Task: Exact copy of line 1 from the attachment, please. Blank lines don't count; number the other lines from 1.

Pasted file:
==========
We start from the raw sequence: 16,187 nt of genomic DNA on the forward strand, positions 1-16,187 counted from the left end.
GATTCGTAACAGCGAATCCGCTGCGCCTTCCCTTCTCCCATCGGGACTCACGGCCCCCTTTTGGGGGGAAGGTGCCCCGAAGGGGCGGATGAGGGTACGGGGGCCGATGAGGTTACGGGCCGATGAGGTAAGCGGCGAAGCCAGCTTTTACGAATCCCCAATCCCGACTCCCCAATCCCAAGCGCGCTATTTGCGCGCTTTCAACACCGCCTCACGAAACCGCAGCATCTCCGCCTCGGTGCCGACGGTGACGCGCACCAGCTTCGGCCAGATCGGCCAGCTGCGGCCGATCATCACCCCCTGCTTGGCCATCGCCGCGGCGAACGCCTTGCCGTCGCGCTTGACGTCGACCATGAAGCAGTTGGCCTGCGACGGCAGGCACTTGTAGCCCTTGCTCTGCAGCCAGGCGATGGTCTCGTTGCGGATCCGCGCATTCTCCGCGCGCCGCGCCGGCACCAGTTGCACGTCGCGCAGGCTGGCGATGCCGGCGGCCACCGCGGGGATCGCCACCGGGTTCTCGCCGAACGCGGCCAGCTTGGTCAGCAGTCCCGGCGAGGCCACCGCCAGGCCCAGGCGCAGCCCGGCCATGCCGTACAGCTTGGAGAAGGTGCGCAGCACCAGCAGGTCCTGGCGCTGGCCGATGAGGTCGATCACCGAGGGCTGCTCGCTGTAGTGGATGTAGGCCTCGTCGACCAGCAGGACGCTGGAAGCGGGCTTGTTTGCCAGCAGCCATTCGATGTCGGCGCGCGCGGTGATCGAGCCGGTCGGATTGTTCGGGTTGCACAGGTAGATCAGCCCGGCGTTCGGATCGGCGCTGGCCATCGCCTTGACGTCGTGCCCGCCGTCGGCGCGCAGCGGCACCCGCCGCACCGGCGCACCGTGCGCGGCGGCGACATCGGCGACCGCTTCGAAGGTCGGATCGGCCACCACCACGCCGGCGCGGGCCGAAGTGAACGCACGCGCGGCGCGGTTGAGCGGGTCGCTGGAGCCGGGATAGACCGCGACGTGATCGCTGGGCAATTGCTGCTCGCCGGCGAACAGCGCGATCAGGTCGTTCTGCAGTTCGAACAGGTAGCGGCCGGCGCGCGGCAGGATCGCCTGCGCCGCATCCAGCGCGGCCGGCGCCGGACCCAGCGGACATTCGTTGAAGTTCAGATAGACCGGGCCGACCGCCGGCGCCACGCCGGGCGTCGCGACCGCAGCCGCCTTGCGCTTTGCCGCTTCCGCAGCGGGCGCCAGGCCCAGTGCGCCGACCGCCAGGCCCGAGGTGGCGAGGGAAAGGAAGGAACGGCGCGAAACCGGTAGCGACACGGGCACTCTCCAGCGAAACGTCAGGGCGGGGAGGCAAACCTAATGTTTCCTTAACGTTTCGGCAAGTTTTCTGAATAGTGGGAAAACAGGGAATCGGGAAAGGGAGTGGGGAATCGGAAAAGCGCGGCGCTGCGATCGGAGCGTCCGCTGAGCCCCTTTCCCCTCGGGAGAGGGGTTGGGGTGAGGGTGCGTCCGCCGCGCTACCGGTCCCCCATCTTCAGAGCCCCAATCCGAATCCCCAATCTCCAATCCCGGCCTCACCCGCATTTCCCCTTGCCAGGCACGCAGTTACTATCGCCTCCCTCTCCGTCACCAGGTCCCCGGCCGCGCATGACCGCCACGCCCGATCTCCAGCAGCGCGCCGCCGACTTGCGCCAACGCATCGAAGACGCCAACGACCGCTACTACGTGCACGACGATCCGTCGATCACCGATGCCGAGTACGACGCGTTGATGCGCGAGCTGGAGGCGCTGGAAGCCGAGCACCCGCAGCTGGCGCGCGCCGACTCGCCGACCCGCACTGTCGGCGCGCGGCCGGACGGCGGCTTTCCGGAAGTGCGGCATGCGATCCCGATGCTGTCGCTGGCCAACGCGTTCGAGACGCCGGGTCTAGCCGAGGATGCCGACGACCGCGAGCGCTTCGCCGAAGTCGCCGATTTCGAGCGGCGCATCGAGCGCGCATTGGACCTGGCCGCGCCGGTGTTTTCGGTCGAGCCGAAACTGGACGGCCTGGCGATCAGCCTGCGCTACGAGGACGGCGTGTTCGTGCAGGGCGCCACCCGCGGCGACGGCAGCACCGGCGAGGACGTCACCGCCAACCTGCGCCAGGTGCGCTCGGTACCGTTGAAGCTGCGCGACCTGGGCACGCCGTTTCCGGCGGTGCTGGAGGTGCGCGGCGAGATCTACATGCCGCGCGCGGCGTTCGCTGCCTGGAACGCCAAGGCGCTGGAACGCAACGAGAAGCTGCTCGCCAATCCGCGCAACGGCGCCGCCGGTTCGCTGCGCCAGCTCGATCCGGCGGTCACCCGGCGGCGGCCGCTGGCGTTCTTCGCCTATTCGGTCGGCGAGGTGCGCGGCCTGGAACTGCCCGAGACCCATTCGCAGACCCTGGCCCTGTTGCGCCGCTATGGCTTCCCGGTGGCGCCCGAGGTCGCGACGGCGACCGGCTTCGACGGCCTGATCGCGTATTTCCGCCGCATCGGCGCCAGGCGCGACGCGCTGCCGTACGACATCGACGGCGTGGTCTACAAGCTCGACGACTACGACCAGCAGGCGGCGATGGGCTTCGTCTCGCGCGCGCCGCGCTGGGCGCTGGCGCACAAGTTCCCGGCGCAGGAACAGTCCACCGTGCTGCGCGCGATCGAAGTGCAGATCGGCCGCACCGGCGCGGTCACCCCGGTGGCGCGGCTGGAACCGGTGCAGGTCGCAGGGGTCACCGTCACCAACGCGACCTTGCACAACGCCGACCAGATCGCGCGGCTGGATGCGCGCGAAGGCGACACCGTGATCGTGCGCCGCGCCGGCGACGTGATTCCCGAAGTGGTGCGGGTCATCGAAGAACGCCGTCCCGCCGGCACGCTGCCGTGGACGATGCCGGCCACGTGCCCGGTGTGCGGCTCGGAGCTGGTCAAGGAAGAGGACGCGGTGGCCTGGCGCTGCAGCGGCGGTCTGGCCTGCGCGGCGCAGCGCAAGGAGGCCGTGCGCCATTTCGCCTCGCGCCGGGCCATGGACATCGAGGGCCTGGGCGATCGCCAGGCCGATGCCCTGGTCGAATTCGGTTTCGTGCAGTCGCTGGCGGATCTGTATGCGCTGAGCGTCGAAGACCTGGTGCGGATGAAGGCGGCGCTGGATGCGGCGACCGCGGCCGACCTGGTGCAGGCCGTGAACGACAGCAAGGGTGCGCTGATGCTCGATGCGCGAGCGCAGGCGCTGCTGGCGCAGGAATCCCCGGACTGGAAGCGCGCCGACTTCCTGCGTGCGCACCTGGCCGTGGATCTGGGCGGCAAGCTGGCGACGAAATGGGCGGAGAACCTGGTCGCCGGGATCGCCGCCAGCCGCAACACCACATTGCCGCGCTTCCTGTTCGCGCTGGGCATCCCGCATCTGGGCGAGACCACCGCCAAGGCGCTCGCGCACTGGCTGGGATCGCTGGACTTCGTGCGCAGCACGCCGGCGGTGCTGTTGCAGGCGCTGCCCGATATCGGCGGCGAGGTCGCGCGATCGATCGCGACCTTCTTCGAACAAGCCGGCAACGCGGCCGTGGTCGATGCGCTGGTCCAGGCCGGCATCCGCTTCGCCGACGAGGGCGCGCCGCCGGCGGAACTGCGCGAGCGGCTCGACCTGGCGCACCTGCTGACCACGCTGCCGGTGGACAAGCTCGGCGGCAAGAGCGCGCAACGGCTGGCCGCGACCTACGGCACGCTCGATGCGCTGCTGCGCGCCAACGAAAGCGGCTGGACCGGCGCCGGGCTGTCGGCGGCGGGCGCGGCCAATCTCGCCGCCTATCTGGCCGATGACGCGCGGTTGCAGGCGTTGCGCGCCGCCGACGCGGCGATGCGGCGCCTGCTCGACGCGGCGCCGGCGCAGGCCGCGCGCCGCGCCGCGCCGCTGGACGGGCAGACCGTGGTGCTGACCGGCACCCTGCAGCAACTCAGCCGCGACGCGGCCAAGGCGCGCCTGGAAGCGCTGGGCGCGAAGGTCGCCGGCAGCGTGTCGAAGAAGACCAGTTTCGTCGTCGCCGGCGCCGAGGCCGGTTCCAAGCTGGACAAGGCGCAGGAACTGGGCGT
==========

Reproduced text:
We start from the raw sequence: 16,187 nt of genomic DNA on the forward strand, positions 1-16,187 counted from the left end.